Synthesis, Optical and Structural Properties, and Charge Carrier Dynamics of Cu-Doped ZnSe Nanocrystals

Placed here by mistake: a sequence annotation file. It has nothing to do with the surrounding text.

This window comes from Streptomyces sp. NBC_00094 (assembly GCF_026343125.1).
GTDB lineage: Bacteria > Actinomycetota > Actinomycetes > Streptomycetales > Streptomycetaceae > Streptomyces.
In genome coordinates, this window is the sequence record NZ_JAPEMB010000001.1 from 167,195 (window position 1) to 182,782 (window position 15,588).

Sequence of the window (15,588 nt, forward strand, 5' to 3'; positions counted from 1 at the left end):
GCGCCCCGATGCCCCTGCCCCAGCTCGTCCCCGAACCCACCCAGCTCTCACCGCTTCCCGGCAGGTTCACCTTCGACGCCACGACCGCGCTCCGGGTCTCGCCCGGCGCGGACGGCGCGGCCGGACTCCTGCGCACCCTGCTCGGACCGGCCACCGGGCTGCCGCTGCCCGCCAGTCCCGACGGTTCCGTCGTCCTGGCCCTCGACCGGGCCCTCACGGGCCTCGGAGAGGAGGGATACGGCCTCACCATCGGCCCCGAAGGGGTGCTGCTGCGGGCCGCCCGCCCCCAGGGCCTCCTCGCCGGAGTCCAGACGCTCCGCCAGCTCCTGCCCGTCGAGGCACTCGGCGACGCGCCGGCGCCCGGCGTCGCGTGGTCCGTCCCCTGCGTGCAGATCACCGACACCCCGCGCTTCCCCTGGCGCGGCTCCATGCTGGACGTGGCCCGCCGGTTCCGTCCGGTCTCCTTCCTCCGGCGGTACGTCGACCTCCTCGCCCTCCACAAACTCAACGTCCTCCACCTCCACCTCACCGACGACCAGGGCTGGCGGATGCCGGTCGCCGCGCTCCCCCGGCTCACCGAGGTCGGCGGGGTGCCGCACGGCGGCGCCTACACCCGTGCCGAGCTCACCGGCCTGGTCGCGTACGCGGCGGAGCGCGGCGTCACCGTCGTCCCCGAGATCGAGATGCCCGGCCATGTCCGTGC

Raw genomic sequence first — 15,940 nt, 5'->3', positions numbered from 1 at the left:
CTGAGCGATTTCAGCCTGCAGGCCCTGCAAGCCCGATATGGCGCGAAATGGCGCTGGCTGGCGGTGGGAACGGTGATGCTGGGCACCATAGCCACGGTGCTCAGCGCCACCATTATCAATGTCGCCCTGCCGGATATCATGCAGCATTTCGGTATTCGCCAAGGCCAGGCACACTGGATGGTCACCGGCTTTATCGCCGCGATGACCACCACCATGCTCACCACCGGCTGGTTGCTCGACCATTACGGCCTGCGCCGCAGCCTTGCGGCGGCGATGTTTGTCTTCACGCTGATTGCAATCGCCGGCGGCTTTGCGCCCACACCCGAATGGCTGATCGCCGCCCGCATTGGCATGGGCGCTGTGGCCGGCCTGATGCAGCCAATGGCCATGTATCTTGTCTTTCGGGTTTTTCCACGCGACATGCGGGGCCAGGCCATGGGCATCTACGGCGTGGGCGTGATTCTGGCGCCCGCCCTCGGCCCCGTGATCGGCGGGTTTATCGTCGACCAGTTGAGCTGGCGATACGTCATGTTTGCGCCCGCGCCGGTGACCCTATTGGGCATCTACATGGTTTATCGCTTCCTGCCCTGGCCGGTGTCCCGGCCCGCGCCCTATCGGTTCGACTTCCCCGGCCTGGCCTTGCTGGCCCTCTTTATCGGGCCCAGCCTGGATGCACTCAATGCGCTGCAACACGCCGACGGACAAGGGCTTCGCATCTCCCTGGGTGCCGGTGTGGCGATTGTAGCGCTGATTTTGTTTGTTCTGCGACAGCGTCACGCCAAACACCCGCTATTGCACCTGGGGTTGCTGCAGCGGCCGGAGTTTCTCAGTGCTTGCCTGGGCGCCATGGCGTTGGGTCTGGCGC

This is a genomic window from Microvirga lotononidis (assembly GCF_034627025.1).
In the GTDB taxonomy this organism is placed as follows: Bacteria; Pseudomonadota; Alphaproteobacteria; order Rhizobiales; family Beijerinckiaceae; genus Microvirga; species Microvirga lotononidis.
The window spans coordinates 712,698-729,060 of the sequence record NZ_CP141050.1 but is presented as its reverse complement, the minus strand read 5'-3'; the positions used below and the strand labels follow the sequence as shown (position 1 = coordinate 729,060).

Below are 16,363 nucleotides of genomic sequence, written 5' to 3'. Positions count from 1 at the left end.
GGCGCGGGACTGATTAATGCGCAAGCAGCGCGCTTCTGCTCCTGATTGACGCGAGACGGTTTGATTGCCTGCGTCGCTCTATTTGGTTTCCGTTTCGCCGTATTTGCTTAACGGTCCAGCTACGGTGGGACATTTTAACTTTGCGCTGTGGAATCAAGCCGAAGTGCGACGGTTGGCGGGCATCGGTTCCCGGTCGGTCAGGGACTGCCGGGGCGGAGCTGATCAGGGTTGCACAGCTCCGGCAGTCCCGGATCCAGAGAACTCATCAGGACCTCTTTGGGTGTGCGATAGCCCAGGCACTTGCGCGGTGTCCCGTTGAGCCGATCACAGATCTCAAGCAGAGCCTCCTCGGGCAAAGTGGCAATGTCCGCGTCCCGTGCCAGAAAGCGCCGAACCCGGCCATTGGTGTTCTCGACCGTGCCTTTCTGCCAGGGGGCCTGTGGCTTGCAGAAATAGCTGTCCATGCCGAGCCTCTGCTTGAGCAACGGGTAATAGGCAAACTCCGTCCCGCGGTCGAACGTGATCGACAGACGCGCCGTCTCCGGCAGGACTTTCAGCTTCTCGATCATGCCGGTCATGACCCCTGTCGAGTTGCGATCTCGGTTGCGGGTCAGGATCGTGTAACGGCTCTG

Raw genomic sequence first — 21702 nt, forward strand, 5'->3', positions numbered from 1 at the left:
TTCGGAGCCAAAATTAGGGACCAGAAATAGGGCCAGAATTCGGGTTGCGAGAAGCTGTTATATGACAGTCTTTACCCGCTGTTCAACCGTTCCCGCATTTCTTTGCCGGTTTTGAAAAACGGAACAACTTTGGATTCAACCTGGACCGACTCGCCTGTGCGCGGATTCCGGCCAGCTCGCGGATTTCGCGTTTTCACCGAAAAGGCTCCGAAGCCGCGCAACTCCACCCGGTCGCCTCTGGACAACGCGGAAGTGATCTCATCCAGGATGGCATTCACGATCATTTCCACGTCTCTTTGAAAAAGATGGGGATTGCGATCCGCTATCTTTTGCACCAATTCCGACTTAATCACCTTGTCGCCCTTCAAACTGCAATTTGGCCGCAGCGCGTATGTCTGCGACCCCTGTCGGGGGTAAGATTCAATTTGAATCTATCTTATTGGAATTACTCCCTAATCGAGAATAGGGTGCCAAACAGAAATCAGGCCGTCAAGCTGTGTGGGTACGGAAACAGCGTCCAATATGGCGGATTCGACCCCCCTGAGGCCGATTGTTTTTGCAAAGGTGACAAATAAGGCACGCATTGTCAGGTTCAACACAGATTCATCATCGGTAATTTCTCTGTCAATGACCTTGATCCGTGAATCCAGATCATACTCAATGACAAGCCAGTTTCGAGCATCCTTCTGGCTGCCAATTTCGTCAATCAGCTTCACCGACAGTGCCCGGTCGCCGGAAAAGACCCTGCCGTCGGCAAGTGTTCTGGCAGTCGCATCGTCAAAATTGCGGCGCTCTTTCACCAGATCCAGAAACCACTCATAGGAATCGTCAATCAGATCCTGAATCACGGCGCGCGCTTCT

Stable and luminescent Cu-doped ZnSe nanocrystals (NCs) were synthesized in organic solvents with octadecylamine (ODA) as the capping ligand and characterized using a combination of optical and structural characterization techniques. Successful doping was achieved by adding Cu during the growth phase of the NCs when their size was ∼4 nm. The appearance of red-shifted, intense photoluminescence (PL) peak with doping indicates the incorporation of Cu in the NCs, and stability of dopant emission infers the internal doping of NCs. Extended X-ray absorption fine structure (EXAFS) studies revealed that Cu is surrounded by four neighbors in the lattice but is very close to the NC surface and gets oxidized when NCs are precipitated from the solution. For the undoped sample, time-resolved PL studies using time-correlated single photon counting (TCSPC) reveal the luminescence decay lifetimes of about 1.1, 12, and 60 ns that we attribute to near-bandedge, shallow trap (ST) state, and deep trap (DT) state emissions, respectively. In addition to these decay components, the Cu-doped sample was found to have a long-lived component with a lifetime of 630 ns. Luminescence decay lifetimes of near-bandedge and ST state emissions were slightly shortened by doping (1 and 10 ns, respectively), suggesting that the Cu dopant competes with these states in trapping the charge carriers from the conduction band (CB) or near-bandedge states. However, the presence of Cu was found to increase the lifetime of DT states from 60 to 100 ns probably due to a decrease in coupling of electron and hole states involved in this emission upon Cu doping. Synthesis of such stable, doped samples along with a better understanding of charge carrier dynamics is significant for emerging optical applications of these NCs.